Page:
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The commoner. (Lincoln, Neb.) 1901-1923, September 27, 1912, Image 13

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SEPTEMBER 27, 1912
The Commoner.
Tho knowledge that one Is really
growing old usually comes with a
rush. On tho last day of August the
Architect celebrated his forty-ninth
anniversary celebrated it by work
ing like a galley slave all day. Now
forty-nine years old isn't a marker
to what forty-nine was a generation
ago. When my father was forty-nine
I was a husky lad of almost eighteen,
and ho appeared then to be a very
old man. I often wonder if I seem
as old to my children now as father
did to me when he was the ago I
now confess.
But I started off to tell something
else. We lost the key to the front
door last summer, and while the wife
and kiddies were away I had to enter
tho house by way of a window. Now,
a few years ago it would have been
mighty easy for me to shove up that
window and placing my hands on tho
windowslll leap in. But gdodness
me, what a job it was getting in last
summer. I'd raise the window, put
my hands on the sill, then stand
there and grunt and pant and think,
for several minutes, before I could
muster up -the courage to make the
effort. And by the time I landed In
the house I'd be breathing loud
enough to be heard by the neighbors.
That's the sign of advancing years.
During the summer camping out
'the kiddies had great sport climbing
trees and swimming. Near the tent
was a tree that spread beautifully,
and one limb made a fine horizontal
bar. The kiddies would "sliin tho
cat" by the hour. Now I used to be
something of an artist on tho hori
zontal bar, so one day, after watch
ing the kiddies a bit I undertook to
show them a thing or two. I pro
ceeded to "skin the cat" forward and
backward, but only got the forward
part. On the return trip I stuck fast
and couldn't go either way. There
I hung, doubled up into a wheezy
ball, unable to go either way and not
daring to let go. Finally friends in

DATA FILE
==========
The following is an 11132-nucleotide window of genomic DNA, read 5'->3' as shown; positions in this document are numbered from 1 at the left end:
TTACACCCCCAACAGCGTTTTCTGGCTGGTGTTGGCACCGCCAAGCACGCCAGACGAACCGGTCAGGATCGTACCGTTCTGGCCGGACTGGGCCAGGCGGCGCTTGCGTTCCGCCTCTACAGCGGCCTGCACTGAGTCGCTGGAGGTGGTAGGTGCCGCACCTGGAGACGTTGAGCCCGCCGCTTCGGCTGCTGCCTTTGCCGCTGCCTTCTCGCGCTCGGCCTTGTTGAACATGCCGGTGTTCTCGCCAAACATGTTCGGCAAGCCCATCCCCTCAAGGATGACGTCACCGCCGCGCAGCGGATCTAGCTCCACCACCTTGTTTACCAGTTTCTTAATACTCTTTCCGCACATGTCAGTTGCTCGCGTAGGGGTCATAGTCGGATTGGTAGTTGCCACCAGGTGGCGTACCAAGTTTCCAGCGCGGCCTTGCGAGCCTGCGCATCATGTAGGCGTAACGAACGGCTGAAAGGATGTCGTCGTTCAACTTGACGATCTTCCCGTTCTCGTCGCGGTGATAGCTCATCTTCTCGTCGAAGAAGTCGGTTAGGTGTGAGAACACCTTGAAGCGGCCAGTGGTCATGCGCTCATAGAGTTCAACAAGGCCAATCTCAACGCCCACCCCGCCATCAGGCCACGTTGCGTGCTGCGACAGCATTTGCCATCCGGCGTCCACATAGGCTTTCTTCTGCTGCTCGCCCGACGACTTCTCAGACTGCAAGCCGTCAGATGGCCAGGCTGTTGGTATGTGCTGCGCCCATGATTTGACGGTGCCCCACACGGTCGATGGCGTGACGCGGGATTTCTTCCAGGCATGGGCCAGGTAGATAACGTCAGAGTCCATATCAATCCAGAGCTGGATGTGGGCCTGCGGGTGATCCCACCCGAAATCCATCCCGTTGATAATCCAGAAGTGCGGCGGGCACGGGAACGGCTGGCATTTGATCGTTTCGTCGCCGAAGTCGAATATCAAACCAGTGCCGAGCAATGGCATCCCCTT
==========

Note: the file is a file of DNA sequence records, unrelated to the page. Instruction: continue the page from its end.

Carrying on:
camp rescued me. Then it came to
mo that it required but a few years
to put a crimp in one's muscles and
stiffness into one's joints.
But what of it? Nothing matters
just so long as one does not allow
age to wither the heart or embitter
the soul. In a few short months, if
life is spared, I'll celebrate my semi
centennial. If I do, -I'm going to do
it liko a kiddie. I'll admit the years,
but never a sign from me that they
weigh heavily upon my heart. God
willing, I'm always going to be a boy
a chum to my kiddies. Nobody
will ever truthfully say of me that
I accumulated money, or that I made
much of a success in life. But I'm
going to give them a chance to de
clare that I grew old gracefully.
A Puzzled Friend
A friend who signs himself "Josh
away Texas," which name I have my
doubts about, writes from Pobt Falls,
Idaho, and asks me to help him in
his trouble. The letter itself is the
best explanation, so here it is:
Syland Ranch, Post Falls, Idaho.
Dear Architect: Being much per
plexed I guess that's the word
and seeing that you lately have been
"getting back to nature," and that
I am one of your friends, I am com
ing after some of your advice about
my year-and-a-half-old rooster, a full
blooded Plymouth Rock Anti-Moose-velt
bird. It is like this. When ho
crows he says as loud as he can,
"Wbyry-y didn't he-e-e do-it-before?,"
'And" then, soft-like he winds up,
B'gOSll!" Now lin mtirlit !
learned tho" first part by 'having
heard me read The Commoner, but
Im blessed if ho ever heard mo say
tho last of it. What's the matter
with him, and what does ho moan?
If you get a little sparo time I wish
you wouiu aaviso mo what to do
about It. Joshaway Texas.
Far be it from mo to butt In on
this nature story. I'm not going to
run the risk of being denounced as
a "nature fakir" by tho strenuous
gentleman whoso knowledge of ani
mal and bird life Is confined to tho
butt end of a repeating rifle or shot
gun. My friend's precocious rooster
is but repeating a question that every
thoughtful voter is now asking him
self. If the bird, after asking tho
question a few times, will only give
us the answer I'll be greatly obliged.
Tho Difference
"Miss Lightly is a most versatile
young lady. Sho is expert at golf,
plays a splendid game of tennis, can
bowl better than the average, Is an
export horsewoman, drives like a